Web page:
Making a space for Latin American Jews
A native of Brazil and former resident of Argentina, Rabbi Mendel Weitman heard the same thing over and over upon his move to New York four years ago: young Jewish men and women, mostly professionals and college students from his continent, would come here, attend synagogue services or some other Jewish function, feel ill at ease in an unfamiliar and often unwelcoming culture, and drop out of Jewish life. They didn’t feel at home.
So Rabbi Weitman decided to create a “home away from home.”
The result is the year-old Latin Jewish Center (jewishlatincenternyc.org), a religious-educational-social program based at the Chabad of Gramercy Park in Manhattan.
It’s shlichus (a mission) for the Chabad-trained rabbi and his wife Frumie. “I saw a big need,” he says.
The center, with the blessing of Gramercy Park’s Rabbi Naftali Rotenstreich, offers classes, holiday celebrations, social gatherings, a Jewish Youth Club, a weekly e-mailed “Torah Thought,” and Shabbat services followed by a communal meal.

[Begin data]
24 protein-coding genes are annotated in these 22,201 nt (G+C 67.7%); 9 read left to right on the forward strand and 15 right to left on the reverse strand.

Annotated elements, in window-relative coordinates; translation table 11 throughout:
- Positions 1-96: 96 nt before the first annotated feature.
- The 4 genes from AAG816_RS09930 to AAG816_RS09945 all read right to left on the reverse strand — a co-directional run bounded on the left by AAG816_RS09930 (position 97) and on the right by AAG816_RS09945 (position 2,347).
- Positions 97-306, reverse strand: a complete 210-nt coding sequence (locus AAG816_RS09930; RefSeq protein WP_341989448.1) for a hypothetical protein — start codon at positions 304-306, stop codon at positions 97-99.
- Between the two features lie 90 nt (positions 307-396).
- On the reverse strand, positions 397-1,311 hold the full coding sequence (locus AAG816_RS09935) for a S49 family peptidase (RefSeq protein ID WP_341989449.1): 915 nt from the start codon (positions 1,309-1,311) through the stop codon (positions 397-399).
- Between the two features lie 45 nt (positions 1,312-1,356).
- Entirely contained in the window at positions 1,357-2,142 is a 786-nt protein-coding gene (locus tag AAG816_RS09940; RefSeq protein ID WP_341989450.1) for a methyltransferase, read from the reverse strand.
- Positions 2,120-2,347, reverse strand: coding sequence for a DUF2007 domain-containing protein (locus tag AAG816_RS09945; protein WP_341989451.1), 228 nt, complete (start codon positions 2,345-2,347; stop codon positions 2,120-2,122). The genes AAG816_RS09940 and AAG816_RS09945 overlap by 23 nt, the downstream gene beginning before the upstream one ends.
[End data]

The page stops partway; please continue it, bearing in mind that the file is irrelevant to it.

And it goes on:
“I’m following in the footsteps of my father,” a Chabad shaliach in Brazil, Rabbi Weitman says. “He helped build a community.”
Rabbi Weitman is raising funds for a building for the Latin Jewish Center.
“With God’s help,” he says, the center will soon have its own space.
More than 120 South American Jews come to the center’s Shabbat services; the e-mail list has grown to 600. But there’s plenty of work ahead of him. “Tens of thousands” of Jews from South America live in the New York area, Rabbi Weitman says. “Not even 2 percent” have taken part in center activities. “We have a long way to go.”
Rabbi’s soccer pitch: Like most Brazilians, Rabbi Weitman is a soccer fan. He plans to host World Cup-finals events in July.
High on Pesach: He assisted the largest-in-the-world, Chabad-run seder in Katmandu, Nepal, three years ago. More than 1,500 people, mostly young Israelis, come annually.
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